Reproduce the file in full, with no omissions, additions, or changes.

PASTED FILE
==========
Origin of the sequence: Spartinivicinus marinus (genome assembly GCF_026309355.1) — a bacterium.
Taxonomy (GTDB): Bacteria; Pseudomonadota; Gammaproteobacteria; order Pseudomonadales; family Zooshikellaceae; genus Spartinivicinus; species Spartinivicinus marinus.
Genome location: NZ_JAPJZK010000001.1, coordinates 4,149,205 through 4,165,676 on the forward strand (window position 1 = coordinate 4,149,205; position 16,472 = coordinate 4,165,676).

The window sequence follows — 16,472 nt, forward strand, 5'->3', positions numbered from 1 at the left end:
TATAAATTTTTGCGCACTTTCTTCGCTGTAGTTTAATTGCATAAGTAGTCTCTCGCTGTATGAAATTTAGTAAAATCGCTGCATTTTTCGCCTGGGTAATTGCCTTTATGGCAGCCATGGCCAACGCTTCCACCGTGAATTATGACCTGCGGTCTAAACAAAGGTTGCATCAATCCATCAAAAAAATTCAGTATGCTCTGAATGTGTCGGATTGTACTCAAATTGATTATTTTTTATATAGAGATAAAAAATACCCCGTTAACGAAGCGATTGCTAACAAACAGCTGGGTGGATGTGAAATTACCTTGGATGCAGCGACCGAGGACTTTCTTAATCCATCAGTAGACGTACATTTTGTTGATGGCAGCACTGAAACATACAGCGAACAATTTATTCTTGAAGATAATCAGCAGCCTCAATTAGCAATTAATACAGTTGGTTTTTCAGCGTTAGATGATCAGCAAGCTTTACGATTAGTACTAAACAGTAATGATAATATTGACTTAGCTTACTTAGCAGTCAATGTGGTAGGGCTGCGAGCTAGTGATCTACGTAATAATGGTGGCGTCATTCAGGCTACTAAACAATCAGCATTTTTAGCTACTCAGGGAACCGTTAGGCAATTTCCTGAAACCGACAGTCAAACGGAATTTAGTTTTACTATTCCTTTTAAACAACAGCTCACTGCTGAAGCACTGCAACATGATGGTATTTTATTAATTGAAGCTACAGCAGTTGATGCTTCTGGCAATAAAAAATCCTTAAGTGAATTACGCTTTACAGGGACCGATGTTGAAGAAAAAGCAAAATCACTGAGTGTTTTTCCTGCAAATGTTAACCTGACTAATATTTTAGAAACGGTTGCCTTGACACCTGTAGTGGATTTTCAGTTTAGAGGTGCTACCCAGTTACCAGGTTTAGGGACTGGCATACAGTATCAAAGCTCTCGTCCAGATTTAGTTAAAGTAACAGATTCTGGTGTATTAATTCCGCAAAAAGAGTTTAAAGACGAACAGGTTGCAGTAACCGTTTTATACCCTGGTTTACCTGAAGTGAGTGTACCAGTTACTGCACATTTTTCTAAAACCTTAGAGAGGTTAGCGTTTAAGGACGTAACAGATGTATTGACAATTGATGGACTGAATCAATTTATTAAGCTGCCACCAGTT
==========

Origin of the sequence: Spartinivicinus marinus (genome assembly GCF_026309355.1) — a bacterium.
Taxonomy (GTDB): Bacteria; Pseudomonadota; Gammaproteobacteria; order Pseudomonadales; family Zooshikellaceae; genus Spartinivicinus; species Spartinivicinus marinus.
Genome location: NZ_JAPJZK010000001.1, coordinates 4,149,205 through 4,165,676 on the forward strand (window position 1 = coordinate 4,149,205; position 16,472 = coordinate 4,165,676).

The window sequence follows — 16,472 nt, forward strand, 5'->3', positions numbered from 1 at the left end:
TATAAATTTTTGCGCACTTTCTTCGCTGTAGTTTAATTGCATAAGTAGTCTCTCGCTGTATGAAATTTAGTAAAATCGCTGCATTTTTCGCCTGGGTAATTGCCTTTATGGCAGCCATGGCCAACGCTTCCACCGTGAATTATGACCTGCGGTCTAAACAAAGGTTGCATCAATCCATCAAAAAAATTCAGTATGCTCTGAATGTGTCGGATTGTACTCAAATTGATTATTTTTTATATAGAGATAAAAAATACCCCGTTAACGAAGCGATTGCTAACAAACAGCTGGGTGGATGTGAAATTACCTTGGATGCAGCGACCGAGGACTTTCTTAATCCATCAGTAGACGTACATTTTGTTGATGGCAGCACTGAAACATACAGCGAACAATTTATTCTTGAAGATAATCAGCAGCCTCAATTAGCAATTAATACAGTTGGTTTTTCAGCGTTAGATGATCAGCAAGCTTTACGATTAGTACTAAACAGTAATGATAATATTGACTTAGCTTACTTAGCAGTCAATGTGGTAGGGCTGCGAGCTAGTGATCTACGTAATAATGGTGGCGTCATTCAGGCTACTAAACAATCAGCATTTTTAGCTACTCAGGGAACCGTTAGGCAATTTCCTGAAACCGACAGTCAAACGGAATTTAGTTTTACTATTCCTTTTAAACAACAGCTCACTGCTGAAGCACTGCAACATGATGGTATTTTATTAATTGAAGCTACAGCAGTTGATGCTTCTGGCAATAAAAAATCCTTAAGTGAATTACGCTTTACAGGGACCGATGTTGAAGAAAAAGCAAAATCACTGAGTGTTTTTCCTGCAAATGTTAACCTGACTAATATTTTAGAAACGGTTGCCTTGACACCTGTAGTGGATTTTCAGTTTAGAGGTGCTACCCAGTTACCAGGTTTAGGGACTGGCATACAGTATCAAAGCTCTCGTCCAGATTTAGTTAAAGTAACAGATTCTGGTGTATTAATTCCGCAAAAAGAGTTTAAAGACGAACAGGTTGCAGTAACCGTTTTATACCCTGGTTTACCTGAAGTGAGTGTACCAGTTACTGCACATTTTTCTAAAACCTTAGAGAGGTTAGCGTTTAAGGACGTAACAGATGTATTGACAATTGATGGACTGAATCAATTTATTAAGCTGCCACCAGTT